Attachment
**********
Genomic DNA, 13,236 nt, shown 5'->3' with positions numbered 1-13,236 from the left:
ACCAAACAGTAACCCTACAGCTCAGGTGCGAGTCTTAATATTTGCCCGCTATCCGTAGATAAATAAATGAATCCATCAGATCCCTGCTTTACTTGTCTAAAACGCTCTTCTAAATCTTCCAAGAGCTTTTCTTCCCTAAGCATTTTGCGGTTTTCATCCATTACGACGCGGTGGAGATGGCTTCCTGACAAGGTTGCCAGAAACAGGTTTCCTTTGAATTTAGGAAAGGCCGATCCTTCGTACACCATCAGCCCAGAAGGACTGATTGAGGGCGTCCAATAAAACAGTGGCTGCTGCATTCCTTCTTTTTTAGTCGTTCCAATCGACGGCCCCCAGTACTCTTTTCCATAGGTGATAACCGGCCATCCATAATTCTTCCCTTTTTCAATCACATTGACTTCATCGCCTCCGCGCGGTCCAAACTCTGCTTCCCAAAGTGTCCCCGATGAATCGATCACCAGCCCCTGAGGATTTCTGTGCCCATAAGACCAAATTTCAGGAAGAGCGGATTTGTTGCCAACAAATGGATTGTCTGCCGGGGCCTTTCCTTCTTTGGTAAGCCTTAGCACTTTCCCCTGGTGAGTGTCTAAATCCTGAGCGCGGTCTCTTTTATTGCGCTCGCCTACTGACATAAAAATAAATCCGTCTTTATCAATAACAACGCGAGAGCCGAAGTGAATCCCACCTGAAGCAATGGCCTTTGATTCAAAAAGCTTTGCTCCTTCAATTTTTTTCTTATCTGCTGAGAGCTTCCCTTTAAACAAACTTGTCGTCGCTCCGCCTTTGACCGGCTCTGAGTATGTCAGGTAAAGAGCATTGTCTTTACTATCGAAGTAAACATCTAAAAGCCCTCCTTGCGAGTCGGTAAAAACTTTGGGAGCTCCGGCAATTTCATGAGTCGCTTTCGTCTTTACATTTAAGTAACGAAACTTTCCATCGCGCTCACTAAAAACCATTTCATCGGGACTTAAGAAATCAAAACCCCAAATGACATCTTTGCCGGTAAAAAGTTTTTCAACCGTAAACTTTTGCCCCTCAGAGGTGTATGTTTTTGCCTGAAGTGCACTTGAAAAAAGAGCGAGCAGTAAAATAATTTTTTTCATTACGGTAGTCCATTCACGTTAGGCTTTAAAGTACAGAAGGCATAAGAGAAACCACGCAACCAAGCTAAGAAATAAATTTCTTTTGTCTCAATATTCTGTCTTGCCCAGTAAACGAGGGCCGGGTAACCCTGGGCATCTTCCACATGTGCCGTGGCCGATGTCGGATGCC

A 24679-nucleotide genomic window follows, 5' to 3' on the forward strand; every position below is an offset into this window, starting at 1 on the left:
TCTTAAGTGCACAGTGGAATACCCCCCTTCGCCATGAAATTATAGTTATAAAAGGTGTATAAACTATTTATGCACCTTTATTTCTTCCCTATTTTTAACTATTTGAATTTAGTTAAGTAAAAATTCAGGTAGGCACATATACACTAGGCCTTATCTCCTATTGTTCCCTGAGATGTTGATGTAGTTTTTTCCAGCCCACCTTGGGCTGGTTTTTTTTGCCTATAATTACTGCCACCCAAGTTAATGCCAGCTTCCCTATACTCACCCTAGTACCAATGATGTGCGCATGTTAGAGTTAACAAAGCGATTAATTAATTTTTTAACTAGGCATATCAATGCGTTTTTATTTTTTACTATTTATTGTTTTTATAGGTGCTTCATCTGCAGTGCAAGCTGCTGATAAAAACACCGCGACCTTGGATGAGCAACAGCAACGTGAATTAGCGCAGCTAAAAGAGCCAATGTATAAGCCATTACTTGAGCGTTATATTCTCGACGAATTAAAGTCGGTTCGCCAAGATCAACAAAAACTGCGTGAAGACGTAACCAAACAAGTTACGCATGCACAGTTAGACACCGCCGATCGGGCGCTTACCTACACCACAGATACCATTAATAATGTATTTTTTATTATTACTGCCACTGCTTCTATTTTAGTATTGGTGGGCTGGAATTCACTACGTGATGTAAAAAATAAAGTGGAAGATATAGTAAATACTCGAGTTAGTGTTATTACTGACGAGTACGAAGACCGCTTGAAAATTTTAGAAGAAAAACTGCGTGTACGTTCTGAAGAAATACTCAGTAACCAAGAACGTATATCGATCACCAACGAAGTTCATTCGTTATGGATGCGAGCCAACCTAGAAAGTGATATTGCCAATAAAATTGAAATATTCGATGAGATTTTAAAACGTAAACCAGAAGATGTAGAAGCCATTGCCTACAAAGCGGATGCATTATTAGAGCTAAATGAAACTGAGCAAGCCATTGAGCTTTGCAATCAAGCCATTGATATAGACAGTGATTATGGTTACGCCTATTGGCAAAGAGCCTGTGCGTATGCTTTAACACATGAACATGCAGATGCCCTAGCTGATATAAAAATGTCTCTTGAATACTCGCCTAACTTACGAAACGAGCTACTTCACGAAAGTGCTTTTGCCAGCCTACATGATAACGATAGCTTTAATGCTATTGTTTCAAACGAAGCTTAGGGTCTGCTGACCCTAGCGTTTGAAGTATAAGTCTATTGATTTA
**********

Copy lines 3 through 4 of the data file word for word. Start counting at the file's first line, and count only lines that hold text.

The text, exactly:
A 24679-nucleotide genomic window follows, 5' to 3' on the forward strand; every position below is an offset into this window, starting at 1 on the left:
TCTTAAGTGCACAGTGGAATACCCCCCTTCGCCATGAAATTATAGTTATAAAAGGTGTATAAACTATTTATGCACCTTTATTTCTTCCCTATTTTTAACTATTTGAATTTAGTTAAGTAAAAATTCAGGTAGGCACATATACACTAGGCCTTATCTCCTATTGTTCCCTGAGATGTTGATGTAGTTTTTTCCAGCCCACCTTGGGCTGGTTTTTTTTGCCTATAATTACTGCCACCCAAGTTAATGCCAGCTTCCCTATACTCACCCTAGTACCAATGATGTGCGCATGTTAGAGTTAACAAAGCGATTAATTAATTTTTTAACTAGGCATATCAATGCGTTTTTATTTTTTACTATTTATTGTTTTTATAGGTGCTTCATCTGCAGTGCAAGCTGCTGATAAAAACACCGCGACCTTGGATGAGCAACAGCAACGTGAATTAGCGCAGCTAAAAGAGCCAATGTATAAGCCATTACTTGAGCGTTATATTCTCGACGAATTAAAGTCGGTTCGCCAAGATCAACAAAAACTGCGTGAAGACGTAACCAAACAAGTTACGCATGCACAGTTAGACACCGCCGATCGGGCGCTTACCTACACCACAGATACCATTAATAATGTATTTTTTATTATTACTGCCACTGCTTCTATTTTAGTATTGGTGGGCTGGAATTCACTACGTGATGTAAAAAATAAAGTGGAAGATATAGTAAATACTCGAGTTAGTGTTATTACTGACGAGTACGAAGACCGCTTGAAAATTTTAGAAGAAAAACTGCGTGTACGTTCTGAAGAAATACTCAGTAACCAAGAACGTATATCGATCACCAACGAAGTTCATTCGTTATGGATGCGAGCCAACCTAGAAAGTGATATTGCCAATAAAATTGAAATATTCGATGAGATTTTAAAACGTAAACCAGAAGATGTAGAAGCCATTGCCTACAAAGCGGATGCATTATTAGAGCTAAATGAAACTGAGCAAGCCATTGAGCTTTGCAATCAAGCCATTGATATAGACAGTGATTATGGTTACGCCTATTGGCAAAGAGCCTGTGCGTATGCTTTAACACATGAACATGCAGATGCCCTAGCTGATATAAAAATGTCTCTTGAATACTCGCCTAACTTACGAAACGAGCTACTTCACGAAAGTGCTTTTGCCAGCCTACATGATAACGATAGCTTTAATGCTATTGTTTCAAACGAAGCTTAGGGTCTGCTGACCCTAGCGTTTGAAGTATAAGTCTATTGATTTA